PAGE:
So what comes after the Super Bowl for Carlson?
“A nap. A vacation. Maybe a little mountain climbing,” Carlson says. “I live between Portland and Minneapolis, and while this project has really grounded me in Minnesota, I need to be more mobile as I go forward. Either I’ll start consulting and taking on projects or I’ll find a company where I can do my work remotely. I love helping build businesses, relationships, revenue streams, and my history has had me doing that using sports and entertainment so I will do some version of that.
“I spent a decade working 60-70 hours a week and, while I loved my career, other areas of my life took a back burner. It doesn’t matter who you are, we all have 24 hours a day, seven days a week and 365 days a year. Today, there is nothing more important to me than time and learning to say no to things or people that don’t positively contribute to my priority buckets.”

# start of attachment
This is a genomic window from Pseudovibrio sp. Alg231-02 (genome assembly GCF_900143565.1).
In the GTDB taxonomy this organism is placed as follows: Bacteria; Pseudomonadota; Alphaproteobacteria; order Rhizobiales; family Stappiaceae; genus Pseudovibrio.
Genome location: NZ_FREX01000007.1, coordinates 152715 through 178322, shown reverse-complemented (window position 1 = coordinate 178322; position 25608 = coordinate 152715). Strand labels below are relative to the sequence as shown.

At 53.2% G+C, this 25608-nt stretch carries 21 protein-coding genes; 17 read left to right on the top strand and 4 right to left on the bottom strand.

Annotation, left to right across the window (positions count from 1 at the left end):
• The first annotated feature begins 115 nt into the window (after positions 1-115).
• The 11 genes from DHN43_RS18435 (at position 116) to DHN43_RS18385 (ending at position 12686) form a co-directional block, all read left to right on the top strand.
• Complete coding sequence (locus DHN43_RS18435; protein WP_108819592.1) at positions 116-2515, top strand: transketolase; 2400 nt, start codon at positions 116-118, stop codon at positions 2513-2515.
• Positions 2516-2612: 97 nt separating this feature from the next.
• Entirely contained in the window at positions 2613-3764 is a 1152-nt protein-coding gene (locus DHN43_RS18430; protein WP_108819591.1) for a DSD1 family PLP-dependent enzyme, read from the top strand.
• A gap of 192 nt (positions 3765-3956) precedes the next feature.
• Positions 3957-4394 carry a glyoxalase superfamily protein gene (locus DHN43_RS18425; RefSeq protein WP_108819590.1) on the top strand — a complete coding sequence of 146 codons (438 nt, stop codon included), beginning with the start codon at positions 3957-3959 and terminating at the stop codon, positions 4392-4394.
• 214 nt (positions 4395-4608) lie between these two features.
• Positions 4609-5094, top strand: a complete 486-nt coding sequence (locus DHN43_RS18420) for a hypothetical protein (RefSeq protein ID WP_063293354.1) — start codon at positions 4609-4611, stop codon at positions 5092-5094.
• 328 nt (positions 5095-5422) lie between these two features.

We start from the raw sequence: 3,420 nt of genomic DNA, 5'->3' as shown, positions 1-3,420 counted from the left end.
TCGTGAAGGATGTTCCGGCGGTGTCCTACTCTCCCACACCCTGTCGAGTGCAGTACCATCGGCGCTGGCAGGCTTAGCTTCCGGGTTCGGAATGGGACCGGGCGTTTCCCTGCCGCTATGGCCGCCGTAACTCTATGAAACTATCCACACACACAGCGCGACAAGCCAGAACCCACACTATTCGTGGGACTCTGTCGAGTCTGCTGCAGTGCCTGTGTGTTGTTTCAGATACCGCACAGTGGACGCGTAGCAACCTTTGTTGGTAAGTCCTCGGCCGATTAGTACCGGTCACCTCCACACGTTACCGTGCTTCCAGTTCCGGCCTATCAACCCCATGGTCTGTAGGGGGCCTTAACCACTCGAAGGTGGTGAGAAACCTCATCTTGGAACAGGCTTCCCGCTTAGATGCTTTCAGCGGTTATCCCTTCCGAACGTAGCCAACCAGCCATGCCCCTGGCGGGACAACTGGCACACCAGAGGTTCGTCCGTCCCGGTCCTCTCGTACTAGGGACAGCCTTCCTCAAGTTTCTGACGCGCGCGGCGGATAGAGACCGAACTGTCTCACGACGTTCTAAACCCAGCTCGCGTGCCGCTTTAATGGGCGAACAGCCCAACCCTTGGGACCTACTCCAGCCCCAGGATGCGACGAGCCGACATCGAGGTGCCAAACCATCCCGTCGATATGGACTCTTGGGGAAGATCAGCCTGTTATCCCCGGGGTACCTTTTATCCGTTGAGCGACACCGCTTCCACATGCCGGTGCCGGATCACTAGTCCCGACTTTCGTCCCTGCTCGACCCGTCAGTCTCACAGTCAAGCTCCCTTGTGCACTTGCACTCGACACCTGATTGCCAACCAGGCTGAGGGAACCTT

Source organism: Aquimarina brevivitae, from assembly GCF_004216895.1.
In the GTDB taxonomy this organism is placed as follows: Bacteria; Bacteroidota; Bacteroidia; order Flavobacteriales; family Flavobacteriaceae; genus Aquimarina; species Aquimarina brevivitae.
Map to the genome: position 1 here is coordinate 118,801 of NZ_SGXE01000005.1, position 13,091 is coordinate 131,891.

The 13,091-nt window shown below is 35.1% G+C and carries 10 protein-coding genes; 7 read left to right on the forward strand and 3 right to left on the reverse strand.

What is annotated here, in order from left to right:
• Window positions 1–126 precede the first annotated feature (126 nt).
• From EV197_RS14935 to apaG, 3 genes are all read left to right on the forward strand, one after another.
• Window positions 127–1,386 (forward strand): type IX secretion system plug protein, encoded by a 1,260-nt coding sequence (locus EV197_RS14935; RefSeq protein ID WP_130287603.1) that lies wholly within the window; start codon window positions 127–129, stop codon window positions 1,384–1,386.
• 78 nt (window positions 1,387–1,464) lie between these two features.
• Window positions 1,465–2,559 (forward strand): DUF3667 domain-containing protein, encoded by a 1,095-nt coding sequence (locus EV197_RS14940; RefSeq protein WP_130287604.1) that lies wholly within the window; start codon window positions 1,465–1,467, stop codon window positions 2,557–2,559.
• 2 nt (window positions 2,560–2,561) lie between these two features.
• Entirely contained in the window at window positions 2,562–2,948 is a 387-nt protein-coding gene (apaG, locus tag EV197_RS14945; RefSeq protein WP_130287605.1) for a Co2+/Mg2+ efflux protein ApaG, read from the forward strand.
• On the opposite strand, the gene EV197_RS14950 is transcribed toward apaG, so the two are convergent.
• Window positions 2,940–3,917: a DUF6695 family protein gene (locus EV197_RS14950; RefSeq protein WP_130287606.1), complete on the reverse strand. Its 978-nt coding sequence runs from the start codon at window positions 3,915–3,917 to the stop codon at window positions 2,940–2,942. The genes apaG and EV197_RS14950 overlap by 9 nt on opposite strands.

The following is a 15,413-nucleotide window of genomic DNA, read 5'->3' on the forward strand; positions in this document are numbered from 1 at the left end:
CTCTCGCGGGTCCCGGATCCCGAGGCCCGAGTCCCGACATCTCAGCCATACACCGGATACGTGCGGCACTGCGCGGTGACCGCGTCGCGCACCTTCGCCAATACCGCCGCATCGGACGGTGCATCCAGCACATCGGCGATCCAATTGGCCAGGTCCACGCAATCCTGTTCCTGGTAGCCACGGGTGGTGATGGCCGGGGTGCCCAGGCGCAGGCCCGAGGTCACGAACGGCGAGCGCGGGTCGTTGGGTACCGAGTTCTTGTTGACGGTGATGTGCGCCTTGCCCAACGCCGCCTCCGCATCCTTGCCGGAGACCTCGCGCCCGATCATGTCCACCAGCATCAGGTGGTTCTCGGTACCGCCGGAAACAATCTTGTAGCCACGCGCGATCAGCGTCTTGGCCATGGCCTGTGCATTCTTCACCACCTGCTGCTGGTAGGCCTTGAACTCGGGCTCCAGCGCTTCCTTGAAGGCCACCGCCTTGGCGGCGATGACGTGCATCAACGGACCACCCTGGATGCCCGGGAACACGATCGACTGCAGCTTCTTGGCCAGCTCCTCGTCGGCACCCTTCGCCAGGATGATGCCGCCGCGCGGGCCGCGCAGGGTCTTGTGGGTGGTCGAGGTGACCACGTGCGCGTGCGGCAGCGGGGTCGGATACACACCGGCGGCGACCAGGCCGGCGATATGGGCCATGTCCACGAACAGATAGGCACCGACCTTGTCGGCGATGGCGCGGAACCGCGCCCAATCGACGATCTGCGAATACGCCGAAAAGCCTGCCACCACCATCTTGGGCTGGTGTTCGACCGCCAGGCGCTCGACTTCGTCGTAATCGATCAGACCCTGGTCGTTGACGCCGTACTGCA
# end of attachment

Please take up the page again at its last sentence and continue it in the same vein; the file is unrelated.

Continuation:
While she is looking ahead to her future, there is still much to be done before Super Bowl Sunday, Carlson says.
After all, this Blugold has 10 days of Super Bowl festivities to pull together, a million guests to entertain and an estimated 100 million viewers around the world to impress.
Photo caption: UW-Eau Claire grad and Minnesota native Britt Carlson (right) is part of the host committee that is raising money and planning events around the Feb. 4 Super Bowl LII that will take place in Minneapolis.